• unknown (b.)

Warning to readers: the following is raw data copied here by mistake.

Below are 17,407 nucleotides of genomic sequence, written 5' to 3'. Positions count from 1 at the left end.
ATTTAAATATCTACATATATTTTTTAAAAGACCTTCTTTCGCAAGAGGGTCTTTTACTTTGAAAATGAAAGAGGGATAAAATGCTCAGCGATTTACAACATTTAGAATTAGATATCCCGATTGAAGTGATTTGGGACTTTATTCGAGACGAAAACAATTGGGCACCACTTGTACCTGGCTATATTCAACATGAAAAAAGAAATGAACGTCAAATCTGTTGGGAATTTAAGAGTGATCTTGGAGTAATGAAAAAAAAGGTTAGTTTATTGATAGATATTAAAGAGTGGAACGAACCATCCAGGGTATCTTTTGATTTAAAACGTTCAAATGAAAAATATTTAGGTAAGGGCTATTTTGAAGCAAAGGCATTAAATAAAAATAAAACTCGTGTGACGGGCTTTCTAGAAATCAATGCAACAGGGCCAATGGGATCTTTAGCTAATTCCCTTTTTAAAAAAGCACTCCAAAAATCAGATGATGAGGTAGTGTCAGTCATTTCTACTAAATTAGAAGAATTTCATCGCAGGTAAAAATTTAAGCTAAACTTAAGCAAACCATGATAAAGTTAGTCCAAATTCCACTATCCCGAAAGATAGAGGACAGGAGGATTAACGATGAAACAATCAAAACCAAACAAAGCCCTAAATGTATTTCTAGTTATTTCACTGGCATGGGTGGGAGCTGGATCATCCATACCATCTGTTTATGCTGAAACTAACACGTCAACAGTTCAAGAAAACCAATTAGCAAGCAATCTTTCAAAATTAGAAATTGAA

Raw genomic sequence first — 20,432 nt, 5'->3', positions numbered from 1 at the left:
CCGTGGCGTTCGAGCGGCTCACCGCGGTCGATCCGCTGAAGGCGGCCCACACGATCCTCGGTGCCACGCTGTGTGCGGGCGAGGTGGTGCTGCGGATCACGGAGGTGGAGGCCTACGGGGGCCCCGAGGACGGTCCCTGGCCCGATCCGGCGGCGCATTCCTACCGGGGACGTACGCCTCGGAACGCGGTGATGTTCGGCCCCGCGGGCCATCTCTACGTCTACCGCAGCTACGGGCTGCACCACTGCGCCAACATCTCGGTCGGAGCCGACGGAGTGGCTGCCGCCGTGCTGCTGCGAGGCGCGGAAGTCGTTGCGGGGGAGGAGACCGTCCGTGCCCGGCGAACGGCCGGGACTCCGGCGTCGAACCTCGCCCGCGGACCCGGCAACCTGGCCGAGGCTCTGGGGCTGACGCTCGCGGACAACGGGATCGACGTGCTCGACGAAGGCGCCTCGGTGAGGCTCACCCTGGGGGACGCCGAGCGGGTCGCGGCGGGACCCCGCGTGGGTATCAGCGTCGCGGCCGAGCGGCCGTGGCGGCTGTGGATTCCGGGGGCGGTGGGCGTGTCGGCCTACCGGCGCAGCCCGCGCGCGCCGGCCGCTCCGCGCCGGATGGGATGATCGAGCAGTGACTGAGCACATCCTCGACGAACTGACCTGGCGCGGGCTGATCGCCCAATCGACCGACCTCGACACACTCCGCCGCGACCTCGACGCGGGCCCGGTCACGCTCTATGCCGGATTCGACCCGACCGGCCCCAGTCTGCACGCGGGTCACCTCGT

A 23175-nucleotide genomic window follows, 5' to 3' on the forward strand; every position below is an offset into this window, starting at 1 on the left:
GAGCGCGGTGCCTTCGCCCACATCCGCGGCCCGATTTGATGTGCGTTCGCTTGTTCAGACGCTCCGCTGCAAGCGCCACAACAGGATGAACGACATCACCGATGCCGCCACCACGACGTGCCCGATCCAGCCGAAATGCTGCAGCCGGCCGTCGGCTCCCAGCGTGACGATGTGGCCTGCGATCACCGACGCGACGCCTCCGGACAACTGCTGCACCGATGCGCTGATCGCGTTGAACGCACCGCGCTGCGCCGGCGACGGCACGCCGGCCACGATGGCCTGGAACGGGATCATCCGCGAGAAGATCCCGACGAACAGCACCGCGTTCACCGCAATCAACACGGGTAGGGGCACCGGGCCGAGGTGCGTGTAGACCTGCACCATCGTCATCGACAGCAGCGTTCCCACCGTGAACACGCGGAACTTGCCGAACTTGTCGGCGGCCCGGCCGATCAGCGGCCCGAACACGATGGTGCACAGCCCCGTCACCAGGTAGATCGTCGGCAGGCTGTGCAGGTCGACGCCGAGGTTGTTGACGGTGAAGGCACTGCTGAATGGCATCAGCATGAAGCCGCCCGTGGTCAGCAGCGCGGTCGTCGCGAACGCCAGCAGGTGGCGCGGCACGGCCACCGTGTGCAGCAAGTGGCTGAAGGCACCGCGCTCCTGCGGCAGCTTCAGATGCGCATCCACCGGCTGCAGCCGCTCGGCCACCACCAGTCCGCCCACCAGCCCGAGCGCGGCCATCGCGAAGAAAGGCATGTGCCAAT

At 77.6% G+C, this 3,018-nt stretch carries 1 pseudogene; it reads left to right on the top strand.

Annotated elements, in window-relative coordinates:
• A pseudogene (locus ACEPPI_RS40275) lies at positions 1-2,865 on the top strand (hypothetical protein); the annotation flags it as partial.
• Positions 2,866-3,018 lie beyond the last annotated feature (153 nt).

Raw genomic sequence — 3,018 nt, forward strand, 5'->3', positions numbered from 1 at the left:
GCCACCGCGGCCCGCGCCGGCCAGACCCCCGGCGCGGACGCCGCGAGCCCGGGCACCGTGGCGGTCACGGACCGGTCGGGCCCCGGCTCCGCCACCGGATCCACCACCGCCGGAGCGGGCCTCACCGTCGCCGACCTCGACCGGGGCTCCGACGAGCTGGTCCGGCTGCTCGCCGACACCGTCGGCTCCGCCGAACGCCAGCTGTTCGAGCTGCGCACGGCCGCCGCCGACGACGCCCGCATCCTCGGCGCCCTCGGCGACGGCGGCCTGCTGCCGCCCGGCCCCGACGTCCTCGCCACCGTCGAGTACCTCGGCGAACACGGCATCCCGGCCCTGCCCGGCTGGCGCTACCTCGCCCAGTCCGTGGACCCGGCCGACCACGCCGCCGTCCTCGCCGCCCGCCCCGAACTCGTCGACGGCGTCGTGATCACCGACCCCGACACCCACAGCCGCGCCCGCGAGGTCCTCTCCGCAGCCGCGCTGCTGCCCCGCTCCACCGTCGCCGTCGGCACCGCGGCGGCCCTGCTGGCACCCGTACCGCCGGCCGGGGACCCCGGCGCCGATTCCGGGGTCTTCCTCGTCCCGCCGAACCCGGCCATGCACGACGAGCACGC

Lenat's quest, in the Cyc project, to build the basis of a general artificial intelligence by manually representing knowledge in the formal language, CycL, based on extensions to first-order predicate calculus has not been without its critics, among them many members of the MIT hacker culture. It is perhaps for this reason that "bogosity" is jokingly said to be measured in microlenats according to the Jargon File, the lenat being considered too large for practical use. In 1976 Lenat started teaching at Carnegie-Mellon and commenced his work on Eurisko, but returned to Stanford in a teaching role in 1978. His continuing work on Eurisko led to attention in 1982 from DARPA and MCC in Austin, Texas. In 1984 he left Stanford to commence work on Cyc[1], the fruits of which were spun out of MCC into Cycorp in 1994. In 1986, he estimated the effort to complete Cyc would be 250,000 rules and 350 man-years of effort.